Gavin Rabinowitz, AFP
Last updated: 29 August, 2012

Faith opens door for Israeli into whirling dervish order

As the sun begins setting over his mountainside dwelling, Miki Cohen takes his position under a wrought iron gazebo and slowly begins to spin in the meditative dance of a Whirling Dervish.

With his arms folded across his chest, he slowly picks up tempo in time with the mystical Sufi music playing on his mobile phone. Then, lifting his arms above his shoulders, he continues to turn, his eyes tightly shut in contemplation.

For 58-year-old Cohen, this is the answer to a lifetime of spiritual seeking, a journey that has seen him become the first Jewish Israeli to gain access to the sacred ritual of the Islamic Mevlevi Sufi order — better known as the Whirling Dervishes.

Born into a middle-class Israeli family living near Tel Aviv, Cohen’s odyssey began during the turbulence of the 1973 Middle East War when he was serving as a medic.

That experience, he says, shattered his sense of security and forced him to start questioning everything, sending him on a decades-long search for peace.

After a brief dalliance with Jewish spirituality, he spent two years at an ashram in Tel Aviv, then another three studying Taoism and kung fu in America, picking up degrees in psychology and philosophy along the way.

In between, he also managed to acquire the trappings of a normal life: a wife, two children, a house and a job teaching script writing.

But he kept on searching, and eventually came across the mystical writings of Jalal al-Din Rumi, a 13th century Sufi poet from Persia whose followers set up the order of the Whirling Dervishes after his death, with the trance-like dance a central part of their worship.

“The more I read Rumi, the closer I got,” said Cohen, dressed all in black, his long hair scraped back into a ponytail.

“I suddenly discovered Sufism, where the head stops and the heart starts. It suddenly became clear to me that the Sufis are the way for me.”

A Dervish is essentially a follower of the ascetic lifestyle of a Sufi Muslim, and as Cohen’s fascination with Rumi’s teachings grew, he began shedding the trappings of everyday life.

He separated from his wife, moved into a caravan and began travelling the country like a nomad.

Crediting Rumi with his transformation, Cohen decided in 2005 to travel to the poet’s tomb in the central Turkish city of Konya — “to say thank you”.

A chance encounter on a bus put him in touch with one of the Mevlevi Sufi devotees, who invited him to stay with them for a week and learn their mystical spinning dance, known as the Sama.

For a Jewish Israeli, such an invitation to enter the heart of this conservative Islamic order was unprecedented.

And there, amid the rhythmic chanting and frenetic whirling of the Dervishes, Cohen finally found the elusive peace he had been seeking.

Yelda Yanat Kapkin, a Turkish film-maker who has followed Cohen’s spiritual search for years, was sceptical when he first told her he was going to visit Konya, the most religious city in Turkey.

“I told him: don’t be disappointed, they probably won’t accept you. There are other orders in Istanbul which are more accepting, more multi-cultural,” she told AFP by phone from Istanbul.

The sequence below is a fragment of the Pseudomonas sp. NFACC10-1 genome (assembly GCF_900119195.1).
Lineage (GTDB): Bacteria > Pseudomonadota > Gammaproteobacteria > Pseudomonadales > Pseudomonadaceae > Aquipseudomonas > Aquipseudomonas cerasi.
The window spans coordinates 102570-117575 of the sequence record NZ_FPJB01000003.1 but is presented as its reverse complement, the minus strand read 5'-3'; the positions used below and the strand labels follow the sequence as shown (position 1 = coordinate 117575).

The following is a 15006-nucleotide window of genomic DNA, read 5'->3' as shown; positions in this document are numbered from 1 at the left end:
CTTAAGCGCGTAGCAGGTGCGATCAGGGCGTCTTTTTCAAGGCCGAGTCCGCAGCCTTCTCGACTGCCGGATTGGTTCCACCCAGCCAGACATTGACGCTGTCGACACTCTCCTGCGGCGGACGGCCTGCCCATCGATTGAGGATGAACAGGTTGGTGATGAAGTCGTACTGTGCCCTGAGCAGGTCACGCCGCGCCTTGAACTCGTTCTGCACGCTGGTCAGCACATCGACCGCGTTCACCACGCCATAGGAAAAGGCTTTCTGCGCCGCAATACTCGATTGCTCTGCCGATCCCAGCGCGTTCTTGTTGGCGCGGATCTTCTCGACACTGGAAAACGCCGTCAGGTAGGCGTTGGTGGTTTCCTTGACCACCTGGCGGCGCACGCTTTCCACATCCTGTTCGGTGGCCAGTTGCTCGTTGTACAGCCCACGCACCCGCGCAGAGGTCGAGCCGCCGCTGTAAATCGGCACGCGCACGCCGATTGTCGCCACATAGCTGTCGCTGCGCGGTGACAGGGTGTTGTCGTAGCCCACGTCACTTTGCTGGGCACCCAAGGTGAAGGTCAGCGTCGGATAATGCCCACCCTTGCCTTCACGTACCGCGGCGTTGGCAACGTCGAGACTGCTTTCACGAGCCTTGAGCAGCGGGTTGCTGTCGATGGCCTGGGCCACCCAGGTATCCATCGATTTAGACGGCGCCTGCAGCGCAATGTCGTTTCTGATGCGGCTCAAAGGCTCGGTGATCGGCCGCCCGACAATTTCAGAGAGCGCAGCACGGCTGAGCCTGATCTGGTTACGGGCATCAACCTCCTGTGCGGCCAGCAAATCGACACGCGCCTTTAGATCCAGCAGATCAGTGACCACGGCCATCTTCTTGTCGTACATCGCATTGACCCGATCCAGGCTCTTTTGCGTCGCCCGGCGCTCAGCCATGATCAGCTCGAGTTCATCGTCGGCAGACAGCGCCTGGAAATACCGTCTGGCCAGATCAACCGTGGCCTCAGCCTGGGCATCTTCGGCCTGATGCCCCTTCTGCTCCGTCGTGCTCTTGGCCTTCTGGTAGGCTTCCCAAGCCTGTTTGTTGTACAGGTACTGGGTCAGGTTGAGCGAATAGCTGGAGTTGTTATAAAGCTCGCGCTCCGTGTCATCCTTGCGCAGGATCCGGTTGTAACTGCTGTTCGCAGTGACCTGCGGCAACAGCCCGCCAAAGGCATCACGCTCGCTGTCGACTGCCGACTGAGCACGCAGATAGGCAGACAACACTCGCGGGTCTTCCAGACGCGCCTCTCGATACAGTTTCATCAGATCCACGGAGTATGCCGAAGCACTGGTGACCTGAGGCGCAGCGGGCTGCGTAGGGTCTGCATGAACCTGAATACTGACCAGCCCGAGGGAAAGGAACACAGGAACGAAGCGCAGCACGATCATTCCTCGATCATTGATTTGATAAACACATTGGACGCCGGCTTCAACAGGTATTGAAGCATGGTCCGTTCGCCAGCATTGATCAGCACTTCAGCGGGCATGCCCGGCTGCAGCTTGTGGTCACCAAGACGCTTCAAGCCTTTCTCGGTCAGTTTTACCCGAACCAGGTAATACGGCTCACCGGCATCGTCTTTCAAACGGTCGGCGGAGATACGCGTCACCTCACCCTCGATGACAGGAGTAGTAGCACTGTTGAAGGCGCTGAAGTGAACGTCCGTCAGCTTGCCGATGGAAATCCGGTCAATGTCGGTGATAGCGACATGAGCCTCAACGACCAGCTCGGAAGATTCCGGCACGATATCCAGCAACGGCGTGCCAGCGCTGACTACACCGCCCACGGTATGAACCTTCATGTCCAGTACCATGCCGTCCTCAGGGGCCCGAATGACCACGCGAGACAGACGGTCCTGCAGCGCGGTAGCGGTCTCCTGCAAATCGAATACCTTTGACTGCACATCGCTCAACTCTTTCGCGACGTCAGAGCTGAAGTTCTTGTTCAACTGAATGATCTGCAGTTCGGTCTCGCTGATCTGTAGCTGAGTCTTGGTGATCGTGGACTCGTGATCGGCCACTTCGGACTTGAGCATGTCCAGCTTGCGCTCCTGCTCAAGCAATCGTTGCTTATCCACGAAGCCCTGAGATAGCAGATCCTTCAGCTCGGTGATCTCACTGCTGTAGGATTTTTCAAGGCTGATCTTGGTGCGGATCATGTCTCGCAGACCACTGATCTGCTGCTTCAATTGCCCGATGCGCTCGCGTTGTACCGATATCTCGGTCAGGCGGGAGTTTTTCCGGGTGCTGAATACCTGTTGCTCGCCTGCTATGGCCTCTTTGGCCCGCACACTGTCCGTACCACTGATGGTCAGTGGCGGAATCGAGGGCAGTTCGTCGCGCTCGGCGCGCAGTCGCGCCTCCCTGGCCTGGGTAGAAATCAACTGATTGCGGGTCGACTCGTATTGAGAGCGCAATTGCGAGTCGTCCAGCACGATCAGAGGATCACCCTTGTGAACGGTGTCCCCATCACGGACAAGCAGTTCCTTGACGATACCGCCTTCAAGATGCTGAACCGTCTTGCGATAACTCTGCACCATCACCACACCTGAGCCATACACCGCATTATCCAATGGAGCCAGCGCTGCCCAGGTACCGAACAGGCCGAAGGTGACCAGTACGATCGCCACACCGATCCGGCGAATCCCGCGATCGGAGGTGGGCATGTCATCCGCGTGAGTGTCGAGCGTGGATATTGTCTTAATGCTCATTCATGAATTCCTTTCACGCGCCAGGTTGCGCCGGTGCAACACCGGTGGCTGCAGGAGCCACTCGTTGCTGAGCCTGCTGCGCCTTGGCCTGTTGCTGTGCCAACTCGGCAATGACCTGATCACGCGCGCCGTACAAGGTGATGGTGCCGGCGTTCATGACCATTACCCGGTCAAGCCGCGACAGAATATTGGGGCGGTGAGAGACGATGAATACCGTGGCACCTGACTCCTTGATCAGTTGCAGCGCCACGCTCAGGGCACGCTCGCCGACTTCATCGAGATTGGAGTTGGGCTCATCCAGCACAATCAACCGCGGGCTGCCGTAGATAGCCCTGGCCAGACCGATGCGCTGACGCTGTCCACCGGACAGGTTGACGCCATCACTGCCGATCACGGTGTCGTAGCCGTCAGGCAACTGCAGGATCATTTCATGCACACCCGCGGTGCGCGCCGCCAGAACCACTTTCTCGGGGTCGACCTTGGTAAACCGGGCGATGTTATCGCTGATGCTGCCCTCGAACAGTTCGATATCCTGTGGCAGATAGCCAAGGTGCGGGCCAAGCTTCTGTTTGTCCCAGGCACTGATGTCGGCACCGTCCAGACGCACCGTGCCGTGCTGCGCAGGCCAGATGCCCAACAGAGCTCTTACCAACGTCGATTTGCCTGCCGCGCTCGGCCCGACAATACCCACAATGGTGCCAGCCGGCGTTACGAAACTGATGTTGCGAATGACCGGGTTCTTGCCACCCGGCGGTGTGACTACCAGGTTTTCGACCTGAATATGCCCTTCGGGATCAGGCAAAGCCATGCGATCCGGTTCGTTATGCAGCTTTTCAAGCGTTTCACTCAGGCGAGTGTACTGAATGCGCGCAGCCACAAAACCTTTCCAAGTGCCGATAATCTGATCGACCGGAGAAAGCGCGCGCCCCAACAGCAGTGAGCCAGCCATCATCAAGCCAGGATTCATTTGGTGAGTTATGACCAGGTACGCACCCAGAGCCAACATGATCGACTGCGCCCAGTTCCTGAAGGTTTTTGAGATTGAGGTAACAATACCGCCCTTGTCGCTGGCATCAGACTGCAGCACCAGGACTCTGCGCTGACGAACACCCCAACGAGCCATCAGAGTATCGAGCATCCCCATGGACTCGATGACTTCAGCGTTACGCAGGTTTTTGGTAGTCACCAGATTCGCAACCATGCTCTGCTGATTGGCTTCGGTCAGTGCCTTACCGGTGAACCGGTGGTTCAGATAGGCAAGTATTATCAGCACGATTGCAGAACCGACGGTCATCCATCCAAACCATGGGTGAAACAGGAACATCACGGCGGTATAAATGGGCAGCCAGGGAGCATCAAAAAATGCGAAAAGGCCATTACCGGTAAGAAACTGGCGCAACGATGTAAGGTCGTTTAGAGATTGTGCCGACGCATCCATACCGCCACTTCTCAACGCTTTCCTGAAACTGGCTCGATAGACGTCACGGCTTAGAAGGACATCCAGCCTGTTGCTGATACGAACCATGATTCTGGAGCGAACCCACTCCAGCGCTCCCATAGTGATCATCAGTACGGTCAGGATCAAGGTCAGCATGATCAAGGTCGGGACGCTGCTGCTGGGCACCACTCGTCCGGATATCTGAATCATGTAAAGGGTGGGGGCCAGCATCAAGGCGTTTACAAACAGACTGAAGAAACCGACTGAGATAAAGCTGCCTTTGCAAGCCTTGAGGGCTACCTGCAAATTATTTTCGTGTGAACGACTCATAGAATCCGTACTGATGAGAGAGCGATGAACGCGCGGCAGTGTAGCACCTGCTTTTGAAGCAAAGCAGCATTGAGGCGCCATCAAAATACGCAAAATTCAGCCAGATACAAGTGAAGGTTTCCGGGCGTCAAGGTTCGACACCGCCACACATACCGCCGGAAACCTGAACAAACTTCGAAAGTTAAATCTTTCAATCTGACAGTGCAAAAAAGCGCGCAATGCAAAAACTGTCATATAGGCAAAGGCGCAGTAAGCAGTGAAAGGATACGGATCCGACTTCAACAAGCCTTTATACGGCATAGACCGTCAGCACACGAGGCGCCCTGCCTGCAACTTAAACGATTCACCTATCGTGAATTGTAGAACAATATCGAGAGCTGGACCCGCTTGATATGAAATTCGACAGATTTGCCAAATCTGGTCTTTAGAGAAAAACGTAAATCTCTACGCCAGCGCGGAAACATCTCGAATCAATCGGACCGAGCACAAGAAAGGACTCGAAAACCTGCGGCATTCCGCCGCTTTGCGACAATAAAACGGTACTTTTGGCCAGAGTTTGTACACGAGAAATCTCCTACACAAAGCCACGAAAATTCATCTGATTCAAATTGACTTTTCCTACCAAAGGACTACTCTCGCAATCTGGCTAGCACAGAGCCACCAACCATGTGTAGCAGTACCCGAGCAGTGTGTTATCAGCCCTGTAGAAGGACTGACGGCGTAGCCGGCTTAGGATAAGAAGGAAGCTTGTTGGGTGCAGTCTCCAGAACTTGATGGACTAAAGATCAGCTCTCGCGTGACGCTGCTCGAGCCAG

Despite the language barrier, and a certain amount of suspicion and mistrust, Cohen’s clear devotion paved the way for him to be accepted where many before had been turned away.

“When Miki met the head of the order, he really believed Miki was a follower,” she said.

“If you are a real Rumi follower — not only in shape, but in heart — then you have to accept everybody who follows Rumi.”

Joining the order did not mean converting, but he went and studied the Sufi way with them and went back to Konya last summer for a further round of instruction, this time travelling with Yanat Kapkin who was making a documentary on his odyssey for the Doha-based satellite channel, Al-Jazeera.

“These guys were much more radically religious than I expected,” she said of the Mevlevi order, explaining that for them, it was more of a problem to accept her in to film.

“To be a woman was even more unacceptable than to be a Jew,” she said. They eventually relented.These days Cohen lives on an isolated piece of land on a rocky hillside covered with olive trees near the Druze village of Jat in northwestern Israel.

“I can’t describe the joy of disconnecting from everything,” he says of his remote mountain hideout, which he has slowly transformed into a home of sorts.

There he lives in a spacious round tent which looks like a Mongolian yurt. Inside, a central pillar swathed in purple, green and gold supports a roof draped with brightly-coloured fabrics, the floor scattered with mats and cushions.

A few battered-looking couches and chairs line the canvas walls, and two rickety bookcases groan under the weight of an eclectic assortment of books. A pile of mattresses serves as a bed.

What appears to be a cupboard hides the secret entrance to a cave he has chiselled into the mountainside.

Artfully lit by spotlights, and a bare wooden floor, it is sparsely furnished with an armchair, a bathtub and a sink — providing a sheltered retreat for days when the winds become too strong outside.

With only solar power at his disposal, he relies on his mobile phone for his Sufi music needs.

Outside the tent, on a patch of scrubby grass stands a tile-floored circular cage-like structure where Cohen stands to practise Sama.

“All the components of my daily life blur together and for a second there is a deep feeling of harmony,” he explains.

“And that, for me, is magic.”